Abstract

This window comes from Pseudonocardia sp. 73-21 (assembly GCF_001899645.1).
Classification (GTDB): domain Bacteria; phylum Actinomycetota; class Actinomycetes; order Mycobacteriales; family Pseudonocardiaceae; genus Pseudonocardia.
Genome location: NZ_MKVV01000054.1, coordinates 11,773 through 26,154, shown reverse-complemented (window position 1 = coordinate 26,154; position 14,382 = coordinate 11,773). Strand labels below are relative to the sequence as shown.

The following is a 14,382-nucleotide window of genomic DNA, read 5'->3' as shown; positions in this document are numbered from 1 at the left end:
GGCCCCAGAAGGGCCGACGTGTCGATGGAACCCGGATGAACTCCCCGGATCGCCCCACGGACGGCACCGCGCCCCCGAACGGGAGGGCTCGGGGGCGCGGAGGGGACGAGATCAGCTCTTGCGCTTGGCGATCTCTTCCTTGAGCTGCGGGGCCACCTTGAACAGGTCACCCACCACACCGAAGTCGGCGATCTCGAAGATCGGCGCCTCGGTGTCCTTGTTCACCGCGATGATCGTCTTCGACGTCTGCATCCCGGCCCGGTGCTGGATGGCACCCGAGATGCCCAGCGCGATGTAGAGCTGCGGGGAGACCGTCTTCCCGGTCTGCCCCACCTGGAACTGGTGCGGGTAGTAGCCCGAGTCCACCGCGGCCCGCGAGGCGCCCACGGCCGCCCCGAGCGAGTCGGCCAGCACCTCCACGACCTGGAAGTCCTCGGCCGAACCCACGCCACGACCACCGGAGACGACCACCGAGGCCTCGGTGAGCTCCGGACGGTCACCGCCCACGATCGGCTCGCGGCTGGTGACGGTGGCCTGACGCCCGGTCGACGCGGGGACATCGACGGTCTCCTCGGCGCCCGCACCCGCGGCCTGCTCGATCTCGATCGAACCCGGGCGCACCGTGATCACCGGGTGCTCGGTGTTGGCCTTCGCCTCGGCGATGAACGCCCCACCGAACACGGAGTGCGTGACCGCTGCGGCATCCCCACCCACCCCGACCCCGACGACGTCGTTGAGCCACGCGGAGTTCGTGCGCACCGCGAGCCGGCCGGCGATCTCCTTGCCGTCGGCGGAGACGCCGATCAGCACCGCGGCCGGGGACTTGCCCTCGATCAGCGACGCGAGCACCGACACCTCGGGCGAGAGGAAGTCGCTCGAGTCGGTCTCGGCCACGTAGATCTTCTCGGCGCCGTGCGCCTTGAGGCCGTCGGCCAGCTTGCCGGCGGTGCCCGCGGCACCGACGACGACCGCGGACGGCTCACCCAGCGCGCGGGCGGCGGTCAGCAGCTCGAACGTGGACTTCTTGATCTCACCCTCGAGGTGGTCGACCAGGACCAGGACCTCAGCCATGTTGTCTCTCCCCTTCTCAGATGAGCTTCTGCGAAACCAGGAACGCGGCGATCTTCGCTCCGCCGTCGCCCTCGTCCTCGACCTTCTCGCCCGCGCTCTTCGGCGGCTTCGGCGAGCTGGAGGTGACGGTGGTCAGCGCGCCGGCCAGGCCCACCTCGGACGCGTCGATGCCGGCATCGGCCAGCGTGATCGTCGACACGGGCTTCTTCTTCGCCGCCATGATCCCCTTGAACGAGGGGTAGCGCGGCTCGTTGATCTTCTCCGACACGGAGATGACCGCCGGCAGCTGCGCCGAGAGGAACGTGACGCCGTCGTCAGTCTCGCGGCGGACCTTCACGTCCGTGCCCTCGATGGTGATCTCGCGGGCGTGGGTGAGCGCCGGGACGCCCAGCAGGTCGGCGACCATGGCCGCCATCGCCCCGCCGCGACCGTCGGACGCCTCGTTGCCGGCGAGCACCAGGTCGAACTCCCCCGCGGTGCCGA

The stratigraphic expression of meteoric diagenesis in carbonates is a glimpse into the weathering, fluid transport, and biological productivity of the ancient near-surface terrestrial environment. To infer this environmental information, we use a probabilistic approach to merge an isotope-based reactive transport model with chemostratigraphic data from carbonates that were subaerially exposed during an expansion of the late Paleozoic ice age in the middle Carboniferous. The rate of carbon flowing through the carbonate platform relative to the rate of carbon reacting between mineral and fluid phases controls the length scale, curvature, and magnitude of the diagenetic carbon isotope profiles. The ratio of advection to reaction is determined for seven stratigraphic sections, and the advection rate is used to estimate the minimum carbonate weathering associated with each profile. These carbonate weathering rates extrapolated over the expansive shallow carbonate platforms of the middle Carboniferous indicate that glacioeustatic fall may have caused a 20%–50% increase in the dissolved CaCO3 flux to the ocean. The complex feedbacks among carbonate weathering and accumulation, atmospheric pCO2, glacioeustasy, and passive margin subsidence may have played an unexplored role in the glacial-interglacial climate dynamics of the late Paleozoic ice age.

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